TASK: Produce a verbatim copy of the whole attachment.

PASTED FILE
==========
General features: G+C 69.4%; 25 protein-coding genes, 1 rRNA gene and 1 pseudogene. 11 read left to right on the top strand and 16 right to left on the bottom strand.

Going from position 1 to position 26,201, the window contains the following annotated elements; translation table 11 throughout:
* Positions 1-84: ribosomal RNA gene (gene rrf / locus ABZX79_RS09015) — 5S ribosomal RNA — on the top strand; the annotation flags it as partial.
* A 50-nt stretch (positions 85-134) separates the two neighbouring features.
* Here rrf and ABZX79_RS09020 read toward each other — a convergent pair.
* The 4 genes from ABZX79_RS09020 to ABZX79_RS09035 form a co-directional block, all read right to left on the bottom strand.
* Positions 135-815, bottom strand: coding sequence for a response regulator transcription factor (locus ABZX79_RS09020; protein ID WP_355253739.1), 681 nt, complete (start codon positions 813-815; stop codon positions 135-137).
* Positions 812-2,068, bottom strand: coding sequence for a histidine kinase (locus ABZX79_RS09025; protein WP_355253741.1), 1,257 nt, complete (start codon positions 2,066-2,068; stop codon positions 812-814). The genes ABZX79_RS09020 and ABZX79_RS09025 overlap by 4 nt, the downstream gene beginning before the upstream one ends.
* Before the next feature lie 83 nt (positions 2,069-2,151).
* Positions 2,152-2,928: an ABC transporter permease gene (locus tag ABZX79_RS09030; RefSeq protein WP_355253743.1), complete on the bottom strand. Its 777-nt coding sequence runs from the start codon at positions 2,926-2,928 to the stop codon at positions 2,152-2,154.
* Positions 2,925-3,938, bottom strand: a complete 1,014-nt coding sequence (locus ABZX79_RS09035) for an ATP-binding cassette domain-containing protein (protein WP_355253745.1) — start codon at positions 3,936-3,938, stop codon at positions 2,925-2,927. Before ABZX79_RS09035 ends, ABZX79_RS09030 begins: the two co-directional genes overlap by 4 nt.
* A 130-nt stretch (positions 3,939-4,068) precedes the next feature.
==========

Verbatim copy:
General features: G+C 69.4%; 25 protein-coding genes, 1 rRNA gene and 1 pseudogene. 11 read left to right on the top strand and 16 right to left on the bottom strand.

Going from position 1 to position 26,201, the window contains the following annotated elements; translation table 11 throughout:
* Positions 1-84: ribosomal RNA gene (gene rrf / locus ABZX79_RS09015) — 5S ribosomal RNA — on the top strand; the annotation flags it as partial.
* A 50-nt stretch (positions 85-134) separates the two neighbouring features.
* Here rrf and ABZX79_RS09020 read toward each other — a convergent pair.
* The 4 genes from ABZX79_RS09020 to ABZX79_RS09035 form a co-directional block, all read right to left on the bottom strand.
* Positions 135-815, bottom strand: coding sequence for a response regulator transcription factor (locus ABZX79_RS09020; protein ID WP_355253739.1), 681 nt, complete (start codon positions 813-815; stop codon positions 135-137).
* Positions 812-2,068, bottom strand: coding sequence for a histidine kinase (locus ABZX79_RS09025; protein WP_355253741.1), 1,257 nt, complete (start codon positions 2,066-2,068; stop codon positions 812-814). The genes ABZX79_RS09020 and ABZX79_RS09025 overlap by 4 nt, the downstream gene beginning before the upstream one ends.
* Before the next feature lie 83 nt (positions 2,069-2,151).
* Positions 2,152-2,928: an ABC transporter permease gene (locus tag ABZX79_RS09030; RefSeq protein WP_355253743.1), complete on the bottom strand. Its 777-nt coding sequence runs from the start codon at positions 2,926-2,928 to the stop codon at positions 2,152-2,154.
* Positions 2,925-3,938, bottom strand: a complete 1,014-nt coding sequence (locus ABZX79_RS09035) for an ATP-binding cassette domain-containing protein (protein WP_355253745.1) — start codon at positions 3,936-3,938, stop codon at positions 2,925-2,927. Before ABZX79_RS09035 ends, ABZX79_RS09030 begins: the two co-directional genes overlap by 4 nt.
* A 130-nt stretch (positions 3,939-4,068) precedes the next feature.